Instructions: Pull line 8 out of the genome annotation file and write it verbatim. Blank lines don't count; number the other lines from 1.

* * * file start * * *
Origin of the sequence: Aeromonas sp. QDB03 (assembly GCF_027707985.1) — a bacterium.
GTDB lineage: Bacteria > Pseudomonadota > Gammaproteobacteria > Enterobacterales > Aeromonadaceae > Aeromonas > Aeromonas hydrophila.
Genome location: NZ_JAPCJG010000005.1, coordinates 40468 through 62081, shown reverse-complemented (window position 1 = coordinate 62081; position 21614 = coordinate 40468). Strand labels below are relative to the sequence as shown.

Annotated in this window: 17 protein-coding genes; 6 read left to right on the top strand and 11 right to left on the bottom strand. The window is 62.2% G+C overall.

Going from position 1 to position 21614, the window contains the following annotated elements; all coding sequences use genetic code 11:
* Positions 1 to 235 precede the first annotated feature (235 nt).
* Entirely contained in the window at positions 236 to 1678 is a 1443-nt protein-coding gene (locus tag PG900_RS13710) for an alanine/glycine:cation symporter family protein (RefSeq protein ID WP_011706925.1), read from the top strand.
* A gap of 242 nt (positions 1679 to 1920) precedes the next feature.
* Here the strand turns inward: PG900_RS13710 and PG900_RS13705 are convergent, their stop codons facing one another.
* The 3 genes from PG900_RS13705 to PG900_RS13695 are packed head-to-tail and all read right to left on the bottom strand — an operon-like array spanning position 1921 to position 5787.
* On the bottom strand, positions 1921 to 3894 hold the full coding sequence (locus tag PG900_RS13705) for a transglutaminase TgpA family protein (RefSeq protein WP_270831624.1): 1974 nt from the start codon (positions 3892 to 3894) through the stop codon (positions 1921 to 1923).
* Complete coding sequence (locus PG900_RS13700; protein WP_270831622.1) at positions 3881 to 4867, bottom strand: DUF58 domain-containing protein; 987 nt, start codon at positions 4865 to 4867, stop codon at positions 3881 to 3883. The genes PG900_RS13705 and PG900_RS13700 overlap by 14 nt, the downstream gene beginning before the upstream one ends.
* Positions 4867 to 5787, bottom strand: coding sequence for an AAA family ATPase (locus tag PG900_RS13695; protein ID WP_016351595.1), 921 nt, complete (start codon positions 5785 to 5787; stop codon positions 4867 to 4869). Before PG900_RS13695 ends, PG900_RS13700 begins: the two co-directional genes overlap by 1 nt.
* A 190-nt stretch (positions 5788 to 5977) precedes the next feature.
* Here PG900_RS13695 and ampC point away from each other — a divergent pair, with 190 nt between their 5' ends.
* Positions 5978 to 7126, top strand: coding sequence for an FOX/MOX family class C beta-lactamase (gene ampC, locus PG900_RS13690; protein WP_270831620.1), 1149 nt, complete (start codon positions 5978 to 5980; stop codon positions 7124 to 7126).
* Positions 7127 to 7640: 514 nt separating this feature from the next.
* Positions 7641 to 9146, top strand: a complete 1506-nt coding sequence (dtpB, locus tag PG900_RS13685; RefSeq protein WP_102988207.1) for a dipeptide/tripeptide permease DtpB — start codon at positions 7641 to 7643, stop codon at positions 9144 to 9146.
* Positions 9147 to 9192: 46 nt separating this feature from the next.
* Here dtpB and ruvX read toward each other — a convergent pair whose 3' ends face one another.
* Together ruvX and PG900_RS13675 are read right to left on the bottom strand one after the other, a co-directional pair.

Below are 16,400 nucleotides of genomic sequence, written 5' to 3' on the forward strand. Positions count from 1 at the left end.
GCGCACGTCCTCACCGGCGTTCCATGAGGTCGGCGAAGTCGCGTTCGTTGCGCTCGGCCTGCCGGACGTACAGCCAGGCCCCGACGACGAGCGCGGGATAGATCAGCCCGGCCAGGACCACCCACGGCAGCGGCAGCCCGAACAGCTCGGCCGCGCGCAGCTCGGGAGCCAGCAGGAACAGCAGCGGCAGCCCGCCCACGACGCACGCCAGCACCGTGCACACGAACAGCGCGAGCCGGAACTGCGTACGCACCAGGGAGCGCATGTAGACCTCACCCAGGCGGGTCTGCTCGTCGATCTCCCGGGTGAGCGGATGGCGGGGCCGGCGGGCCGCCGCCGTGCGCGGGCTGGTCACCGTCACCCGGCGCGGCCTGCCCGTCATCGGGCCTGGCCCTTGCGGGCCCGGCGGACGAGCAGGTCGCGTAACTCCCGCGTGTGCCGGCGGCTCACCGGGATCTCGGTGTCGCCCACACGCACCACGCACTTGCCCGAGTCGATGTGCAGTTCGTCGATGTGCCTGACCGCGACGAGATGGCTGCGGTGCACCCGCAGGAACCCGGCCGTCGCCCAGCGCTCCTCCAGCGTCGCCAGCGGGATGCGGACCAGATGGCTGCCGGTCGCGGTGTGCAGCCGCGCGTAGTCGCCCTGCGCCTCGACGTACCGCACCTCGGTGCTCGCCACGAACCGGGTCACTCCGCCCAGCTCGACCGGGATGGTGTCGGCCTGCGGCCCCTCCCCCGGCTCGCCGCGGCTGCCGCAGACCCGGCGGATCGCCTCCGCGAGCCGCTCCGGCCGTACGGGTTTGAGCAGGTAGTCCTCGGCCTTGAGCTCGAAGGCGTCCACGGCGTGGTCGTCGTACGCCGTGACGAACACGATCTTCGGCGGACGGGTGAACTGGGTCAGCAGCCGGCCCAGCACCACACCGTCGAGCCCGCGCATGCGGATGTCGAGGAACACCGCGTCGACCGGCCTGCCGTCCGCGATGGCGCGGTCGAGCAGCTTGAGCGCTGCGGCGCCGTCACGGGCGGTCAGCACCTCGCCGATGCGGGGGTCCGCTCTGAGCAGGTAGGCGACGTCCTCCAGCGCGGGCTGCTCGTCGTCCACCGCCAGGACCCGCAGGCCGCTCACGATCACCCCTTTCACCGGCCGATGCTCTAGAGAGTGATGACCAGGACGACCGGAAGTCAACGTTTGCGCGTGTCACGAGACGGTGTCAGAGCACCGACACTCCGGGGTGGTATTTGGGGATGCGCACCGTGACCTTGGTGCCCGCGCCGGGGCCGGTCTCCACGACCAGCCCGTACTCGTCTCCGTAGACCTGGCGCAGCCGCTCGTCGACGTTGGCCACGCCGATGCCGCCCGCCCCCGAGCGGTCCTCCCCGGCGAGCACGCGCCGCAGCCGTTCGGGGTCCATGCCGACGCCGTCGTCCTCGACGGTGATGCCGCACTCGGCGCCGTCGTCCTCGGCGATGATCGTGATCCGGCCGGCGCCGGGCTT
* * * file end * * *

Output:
* A gap of 242 nt (positions 1679 to 1920) precedes the next feature.